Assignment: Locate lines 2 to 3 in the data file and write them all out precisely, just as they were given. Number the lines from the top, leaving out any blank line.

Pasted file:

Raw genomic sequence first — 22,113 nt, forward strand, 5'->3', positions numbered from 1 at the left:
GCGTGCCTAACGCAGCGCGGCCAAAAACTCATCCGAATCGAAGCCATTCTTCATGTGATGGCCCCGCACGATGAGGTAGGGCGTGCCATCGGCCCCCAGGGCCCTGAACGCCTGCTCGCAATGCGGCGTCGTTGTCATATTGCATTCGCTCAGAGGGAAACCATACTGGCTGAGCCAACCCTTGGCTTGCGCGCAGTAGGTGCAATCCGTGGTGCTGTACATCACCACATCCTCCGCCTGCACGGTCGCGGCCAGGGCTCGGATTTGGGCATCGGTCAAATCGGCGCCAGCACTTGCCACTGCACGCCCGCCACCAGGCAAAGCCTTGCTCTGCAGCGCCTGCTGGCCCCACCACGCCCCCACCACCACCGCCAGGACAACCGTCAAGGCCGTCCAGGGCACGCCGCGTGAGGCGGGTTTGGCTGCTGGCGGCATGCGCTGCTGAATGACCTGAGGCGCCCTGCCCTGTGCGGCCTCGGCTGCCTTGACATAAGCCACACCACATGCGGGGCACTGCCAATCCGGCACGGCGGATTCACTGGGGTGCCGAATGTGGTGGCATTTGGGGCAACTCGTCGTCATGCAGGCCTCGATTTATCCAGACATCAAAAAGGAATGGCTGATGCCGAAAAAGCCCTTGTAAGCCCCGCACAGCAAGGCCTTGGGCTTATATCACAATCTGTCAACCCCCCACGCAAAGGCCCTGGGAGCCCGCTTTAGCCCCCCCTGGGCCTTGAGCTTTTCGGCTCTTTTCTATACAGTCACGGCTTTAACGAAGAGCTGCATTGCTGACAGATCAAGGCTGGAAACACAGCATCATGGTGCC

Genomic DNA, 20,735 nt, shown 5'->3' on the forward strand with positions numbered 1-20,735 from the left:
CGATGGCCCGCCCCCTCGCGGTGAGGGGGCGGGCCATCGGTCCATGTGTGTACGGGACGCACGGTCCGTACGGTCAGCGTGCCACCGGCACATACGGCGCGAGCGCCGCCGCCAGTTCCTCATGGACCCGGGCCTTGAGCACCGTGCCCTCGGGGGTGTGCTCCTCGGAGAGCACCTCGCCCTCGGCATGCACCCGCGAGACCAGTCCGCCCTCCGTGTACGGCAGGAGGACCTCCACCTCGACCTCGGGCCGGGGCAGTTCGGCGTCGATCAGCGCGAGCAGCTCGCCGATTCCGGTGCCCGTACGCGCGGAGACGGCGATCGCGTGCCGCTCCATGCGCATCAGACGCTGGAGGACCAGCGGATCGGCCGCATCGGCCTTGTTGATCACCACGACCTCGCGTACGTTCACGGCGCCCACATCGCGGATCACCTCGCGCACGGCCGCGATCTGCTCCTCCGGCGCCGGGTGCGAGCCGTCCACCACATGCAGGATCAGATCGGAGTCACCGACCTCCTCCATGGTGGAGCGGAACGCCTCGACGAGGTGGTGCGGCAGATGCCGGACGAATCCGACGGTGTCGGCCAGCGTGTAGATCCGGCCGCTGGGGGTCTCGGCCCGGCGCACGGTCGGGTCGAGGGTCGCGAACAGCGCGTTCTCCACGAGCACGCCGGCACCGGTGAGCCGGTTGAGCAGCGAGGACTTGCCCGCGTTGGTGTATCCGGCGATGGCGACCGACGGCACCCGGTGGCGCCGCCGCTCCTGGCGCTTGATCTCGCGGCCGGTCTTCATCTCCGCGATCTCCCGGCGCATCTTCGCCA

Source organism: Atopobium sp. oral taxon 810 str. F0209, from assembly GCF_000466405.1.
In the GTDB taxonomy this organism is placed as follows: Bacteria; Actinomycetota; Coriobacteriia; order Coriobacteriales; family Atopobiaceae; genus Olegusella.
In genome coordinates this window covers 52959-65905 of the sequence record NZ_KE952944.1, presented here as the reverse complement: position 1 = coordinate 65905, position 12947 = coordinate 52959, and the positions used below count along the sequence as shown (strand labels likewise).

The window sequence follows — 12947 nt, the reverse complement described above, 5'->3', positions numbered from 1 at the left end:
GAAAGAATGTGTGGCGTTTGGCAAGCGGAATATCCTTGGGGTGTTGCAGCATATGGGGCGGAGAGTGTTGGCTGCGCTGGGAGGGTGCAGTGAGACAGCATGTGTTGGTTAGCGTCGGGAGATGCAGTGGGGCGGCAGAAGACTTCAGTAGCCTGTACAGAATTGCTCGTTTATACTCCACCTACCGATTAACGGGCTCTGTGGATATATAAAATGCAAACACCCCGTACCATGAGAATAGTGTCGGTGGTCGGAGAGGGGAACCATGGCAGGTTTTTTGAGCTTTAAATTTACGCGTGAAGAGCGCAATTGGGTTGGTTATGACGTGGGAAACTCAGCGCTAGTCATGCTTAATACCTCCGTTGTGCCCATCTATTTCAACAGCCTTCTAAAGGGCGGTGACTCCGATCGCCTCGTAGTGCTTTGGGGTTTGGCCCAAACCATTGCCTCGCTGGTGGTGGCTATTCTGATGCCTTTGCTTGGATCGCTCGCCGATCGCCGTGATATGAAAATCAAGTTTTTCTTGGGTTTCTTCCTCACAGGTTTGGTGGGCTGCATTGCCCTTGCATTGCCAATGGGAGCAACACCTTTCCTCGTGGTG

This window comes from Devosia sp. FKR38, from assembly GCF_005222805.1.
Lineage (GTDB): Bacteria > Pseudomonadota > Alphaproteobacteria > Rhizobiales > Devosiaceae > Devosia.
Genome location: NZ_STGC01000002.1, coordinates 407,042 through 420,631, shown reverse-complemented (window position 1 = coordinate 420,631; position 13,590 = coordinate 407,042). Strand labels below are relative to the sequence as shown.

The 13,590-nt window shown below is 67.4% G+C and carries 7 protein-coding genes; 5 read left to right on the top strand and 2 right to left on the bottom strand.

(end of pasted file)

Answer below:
GCGTGCCTAACGCAGCGCGGCCAAAAACTCATCCGAATCGAAGCCATTCTTCATGTGATGGCCCCGCACGATGAGGTAGGGCGTGCCATCGGCCCCCAGGGCCCTGAACGCCTGCTCGCAATGCGGCGTCGTTGTCATATTGCATTCGCTCAGAGGGAAACCATACTGGCTGAGCCAACCCTTGGCTTGCGCGCAGTAGGTGCAATCCGTGGTGCTGTACATCACCACATCCTCCGCCTGCACGGTCGCGGCCAGGGCTCGGATTTGGGCATCGGTCAAATCGGCGCCAGCACTTGCCACTGCACGCCCGCCACCAGGCAAAGCCTTGCTCTGCAGCGCCTGCTGGCCCCACCACGCCCCCACCACCACCGCCAGGACAACCGTCAAGGCCGTCCAGGGCACGCCGCGTGAGGCGGGTTTGGCTGCTGGCGGCATGCGCTGCTGAATGACCTGAGGCGCCCTGCCCTGTGCGGCCTCGGCTGCCTTGACATAAGCCACACCACATGCGGGGCACTGCCAATCCGGCACGGCGGATTCACTGGGGTGCCGAATGTGGTGGCATTTGGGGCAACTCGTCGTCATGCAGGCCTCGATTTATCCAGACATCAAAAAGGAATGGCTGATGCCGAAAAAGCCCTTGTAAGCCCCGCACAGCAAGGCCTTGGGCTTATATCACAATCTGTCAACCCCCCACGCAAAGGCCCTGGGAGCCCGCTTTAGCCCCCCCTGGGCCTTGAGCTTTTCGGCTCTTTTCTATACAGTCACGGCTTTAACGAAGAGCTGCATTGCTGACAGATCAAGGCTGGAAACACAGCATCATGGTGCC

Genomic DNA, 20,735 nt, shown 5'->3' on the forward strand with positions numbered 1-20,735 from the left: